One tradition claims the apostles ordained St. Julian and sent him off to Gaul.
Little is known about what happened to Simon after that one event, but many traditions claim that Simon later had a prominent role in the early Church.
In the medieval text, The Golden Legend, Simon’s life after Jesus’ ascension is explained and his name is changed to “Julian.”
Julian was bishop of Le Mans. It is said that he was Simon the Leper, whom Christ cured of leprosy and who invited the Lord to a festal meal. After Christ’s ascension the apostles ordained Julian as bishop of Le Mans. He was renowned for his many virtues. He raised three dead persons to life and in time went to his rest in peace.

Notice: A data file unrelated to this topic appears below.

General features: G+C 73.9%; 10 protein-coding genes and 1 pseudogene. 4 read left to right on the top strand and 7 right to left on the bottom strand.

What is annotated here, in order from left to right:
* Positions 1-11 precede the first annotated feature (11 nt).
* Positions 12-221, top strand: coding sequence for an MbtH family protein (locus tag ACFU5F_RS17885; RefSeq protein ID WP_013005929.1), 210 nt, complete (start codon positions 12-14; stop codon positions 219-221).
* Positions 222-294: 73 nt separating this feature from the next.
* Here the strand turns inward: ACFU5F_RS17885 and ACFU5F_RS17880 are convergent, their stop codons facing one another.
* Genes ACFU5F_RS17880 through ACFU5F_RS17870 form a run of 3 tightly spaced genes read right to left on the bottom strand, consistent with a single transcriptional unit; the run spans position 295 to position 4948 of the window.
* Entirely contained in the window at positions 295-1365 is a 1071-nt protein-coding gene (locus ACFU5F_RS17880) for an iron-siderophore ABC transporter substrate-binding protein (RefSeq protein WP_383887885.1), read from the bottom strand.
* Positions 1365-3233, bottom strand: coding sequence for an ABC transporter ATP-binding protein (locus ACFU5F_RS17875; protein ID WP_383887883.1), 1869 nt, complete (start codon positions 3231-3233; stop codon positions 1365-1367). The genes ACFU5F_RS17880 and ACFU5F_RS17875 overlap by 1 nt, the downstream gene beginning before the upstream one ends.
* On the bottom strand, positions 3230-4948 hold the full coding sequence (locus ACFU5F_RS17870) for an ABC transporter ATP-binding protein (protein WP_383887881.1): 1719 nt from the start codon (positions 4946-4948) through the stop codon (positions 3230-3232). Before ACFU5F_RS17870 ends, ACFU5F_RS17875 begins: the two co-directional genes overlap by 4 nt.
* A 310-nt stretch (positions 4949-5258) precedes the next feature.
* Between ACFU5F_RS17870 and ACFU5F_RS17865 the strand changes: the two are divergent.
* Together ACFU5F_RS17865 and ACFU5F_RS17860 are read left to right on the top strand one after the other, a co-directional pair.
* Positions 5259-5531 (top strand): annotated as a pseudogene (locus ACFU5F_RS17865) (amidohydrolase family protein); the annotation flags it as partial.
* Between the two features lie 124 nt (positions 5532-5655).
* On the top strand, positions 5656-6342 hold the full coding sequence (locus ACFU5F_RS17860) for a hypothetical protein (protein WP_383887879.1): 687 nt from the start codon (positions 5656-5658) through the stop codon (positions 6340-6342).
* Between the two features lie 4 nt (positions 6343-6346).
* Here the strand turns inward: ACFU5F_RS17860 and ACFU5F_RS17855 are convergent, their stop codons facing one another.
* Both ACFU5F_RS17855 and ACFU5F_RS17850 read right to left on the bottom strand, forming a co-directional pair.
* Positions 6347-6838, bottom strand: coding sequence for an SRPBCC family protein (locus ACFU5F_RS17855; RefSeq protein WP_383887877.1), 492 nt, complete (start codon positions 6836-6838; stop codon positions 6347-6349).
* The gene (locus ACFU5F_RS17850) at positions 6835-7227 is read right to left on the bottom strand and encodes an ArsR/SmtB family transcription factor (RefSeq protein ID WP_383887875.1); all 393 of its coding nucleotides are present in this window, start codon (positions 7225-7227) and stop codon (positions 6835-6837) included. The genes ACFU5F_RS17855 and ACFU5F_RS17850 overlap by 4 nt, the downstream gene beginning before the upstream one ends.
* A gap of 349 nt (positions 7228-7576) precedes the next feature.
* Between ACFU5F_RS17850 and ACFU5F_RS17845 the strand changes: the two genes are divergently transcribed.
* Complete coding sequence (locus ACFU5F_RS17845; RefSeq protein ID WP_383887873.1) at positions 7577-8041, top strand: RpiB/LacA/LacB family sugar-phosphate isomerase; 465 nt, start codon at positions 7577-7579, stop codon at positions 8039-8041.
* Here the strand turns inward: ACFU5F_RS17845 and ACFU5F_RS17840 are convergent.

He is also said to be the Julian who is invoked by travelers in search of good lodging, for the reason that he welcomed Christ as a guest in his house.
Whatever the veracity of this story, the Diocese of Le Mans in France has a “St. Julian” listed as their first bishop and the cathedral church is named in his honor.
Nevertheless, most historians believe a different St. Julian was the founder of the Diocese of Le Mans and his existence is traced back to the 3rd or 4th century.
Simon the Leper may not ever have become a bishop, but his association with a saint may have some truth in it, as he may have had a positive reputation among the early Christians.
In the end it doesn’t really matter, because spiritually speaking, the life of Simon the Leper reminds us that Jesus can radically change our lives, if we only let him enter into our house.
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